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Wednesday, December 5, 2012

The Zeal of the Lord # 2

The Zeal of the Lord As Seen In Elijah's Dependence and Elijah's Prayer

Then a thing was done which to us might sound like a questionable thing. Standing with God in an utter way it was possible for him to make the declaration we have noted. If yo want to stand with God, and have God standing with you, if you want to know that intimacy of fellowship in which the two are as one, so that you can say, "As the Lord ... liveth, before Whom I stand ...," this is the way, to be abandoned utterly, at all personal cost, to this one end of the Lord having His place in fullness in His Own people. Because that was the object of his being, because he was burning with jealousy for God's rights, it was possible for Elijah to say, "As the Lord ... liveth, before Whom I stand, there shall not be dew nor rain these years, but according to my word." Blessing shall be suspended, because blessing is only making these people to go on in something less than God intended. I say, that might sound a very questionable line of procedure. But you know the good is very often the enemy of the best, and because there is a measure of blessing people sometimes become blind by that very thing to the full thought of God.

Whether the conditions of our own day demand the same kind of prayer it is not our intention to discuss, but the point is this, that Elijah came to God's position, that utterness for the Lord justifies anything, that for the Lord to have His place in fullness, and all His rights in His Own people, is of greater importance than all other blessings He may grant them. The Lord is justified in bringing His people even into a state of spiritual starvation in order to get His fullness in them, and they will justify Him in the long run when they come to heavenly fullness along the line of a closed heaven.

So the very introduction of Elijah speaks with tremendous forcefulness about what he stands for, jealousy for God's full rights.

Elijah's Self-effacement

As soon as Elijah had made his announcement, the Lord said to him, "Get thee hence ... and hide thyself by the brook Cherith ..." And he went and hid himself being fed by ravens and drinking of the water of the brook. Here is a man who, in working together with God (he is cooperating with God to the end that God may come into His place in fullness), finds that his very jealousy for God requires sometimes that he himself stands back, keeps quiet, waits, while God works. It is a difficult thing to do, to wait and wait, and not put your hand on thing, not show yourself, but keep holding on with God in secret. Oh, we must be so busy, we must be doing something, be always on the go, or else we imagine that nothing is being done, or that God is not doing anything. We think that if we are not doing anything, then God is not doing anything. That is our attitude, and very often the real work of God is spoiled by our interference, by our trying to do it for Him, and by our being so busy in His things. There is a time when God's greatest interests are best reached by our getting away and being quiet, and holding on to Him in the secret place.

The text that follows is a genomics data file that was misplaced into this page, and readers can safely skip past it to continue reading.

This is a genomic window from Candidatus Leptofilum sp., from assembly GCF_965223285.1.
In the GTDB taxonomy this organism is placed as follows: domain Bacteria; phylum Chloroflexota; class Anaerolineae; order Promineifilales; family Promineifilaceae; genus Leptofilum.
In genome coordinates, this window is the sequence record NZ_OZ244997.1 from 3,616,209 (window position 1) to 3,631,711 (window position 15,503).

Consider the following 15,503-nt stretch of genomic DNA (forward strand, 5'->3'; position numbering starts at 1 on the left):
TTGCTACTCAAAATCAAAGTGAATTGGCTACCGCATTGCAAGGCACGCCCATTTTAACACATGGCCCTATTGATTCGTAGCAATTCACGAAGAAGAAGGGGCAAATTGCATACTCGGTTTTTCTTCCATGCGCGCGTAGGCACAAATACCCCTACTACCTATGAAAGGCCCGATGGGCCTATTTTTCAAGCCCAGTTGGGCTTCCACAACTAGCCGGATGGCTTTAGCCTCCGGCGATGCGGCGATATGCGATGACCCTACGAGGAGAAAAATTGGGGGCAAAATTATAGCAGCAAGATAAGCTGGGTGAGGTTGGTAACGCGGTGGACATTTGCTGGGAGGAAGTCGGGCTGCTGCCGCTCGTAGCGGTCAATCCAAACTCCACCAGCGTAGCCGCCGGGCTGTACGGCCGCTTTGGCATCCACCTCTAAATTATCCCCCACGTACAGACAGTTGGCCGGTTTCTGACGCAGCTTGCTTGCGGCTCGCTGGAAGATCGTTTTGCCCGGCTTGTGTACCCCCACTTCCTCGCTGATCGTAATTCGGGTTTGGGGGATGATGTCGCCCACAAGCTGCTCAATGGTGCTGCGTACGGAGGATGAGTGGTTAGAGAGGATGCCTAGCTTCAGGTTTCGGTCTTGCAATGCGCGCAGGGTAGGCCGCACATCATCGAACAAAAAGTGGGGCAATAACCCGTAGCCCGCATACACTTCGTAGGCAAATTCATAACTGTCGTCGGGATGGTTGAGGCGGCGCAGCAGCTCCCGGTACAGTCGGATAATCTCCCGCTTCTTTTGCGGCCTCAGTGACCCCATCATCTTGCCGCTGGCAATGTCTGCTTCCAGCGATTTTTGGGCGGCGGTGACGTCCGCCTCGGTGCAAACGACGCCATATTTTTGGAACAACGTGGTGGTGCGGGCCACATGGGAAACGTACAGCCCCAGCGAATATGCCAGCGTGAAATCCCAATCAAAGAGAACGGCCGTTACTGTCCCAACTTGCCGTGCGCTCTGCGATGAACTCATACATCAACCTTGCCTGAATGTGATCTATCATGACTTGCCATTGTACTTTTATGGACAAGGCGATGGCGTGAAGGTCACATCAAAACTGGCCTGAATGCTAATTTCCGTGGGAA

Then when the brook dried up, the Lord said, "Arise, get thee to Zarephath ... behold, I have commanded a widow woman there to sustain thee." He went to Zarephath  and found the woman, and called to her, "Fetch me, I pray thee, a little water in a vessel that I may drink ... and ...bring me, I pray thee, a morsel of bread in thine hand." And she said, "As the Lord thy God liveth, I have not a cake, but a handful of meal in the barrel, and a little oil in the cruse: and, behold, I am gathering two sticks that I may go in and dress it for me and my son, that we may eat it, and die." And Elijah said unto her, "Fear not ... make me thereof a little cake first ..." Make me first! Make me first! It sounds selfish, almost cruel, but what does Elijah stand for if not for the recognition of God's true place. He is as God. God's representative in this situation, and so he makes this claim. The woman was obedient in faith. What happened? She did not die, neither did her son, but she had heavenly fullness when she put God first. That is the way to heavenly fullness. Elijah stood for God's rights and said: God must be first. Whenever that is recognized and acknowledged, it is found to be the very way of enlargement, the way to new discoveries.

The rest of the story is well known. For the woman there was enlargement indeed. Her son dies, and all seems to speak of loss, but in resurrection life he was given back and possessed on resurrection ground; a miracle, the incoming of heavenly fullness in the place of what before was merely earthly.

~T. Austin-Sparks~

(continued with #3 - "Elijah's Spirit of Obedience")

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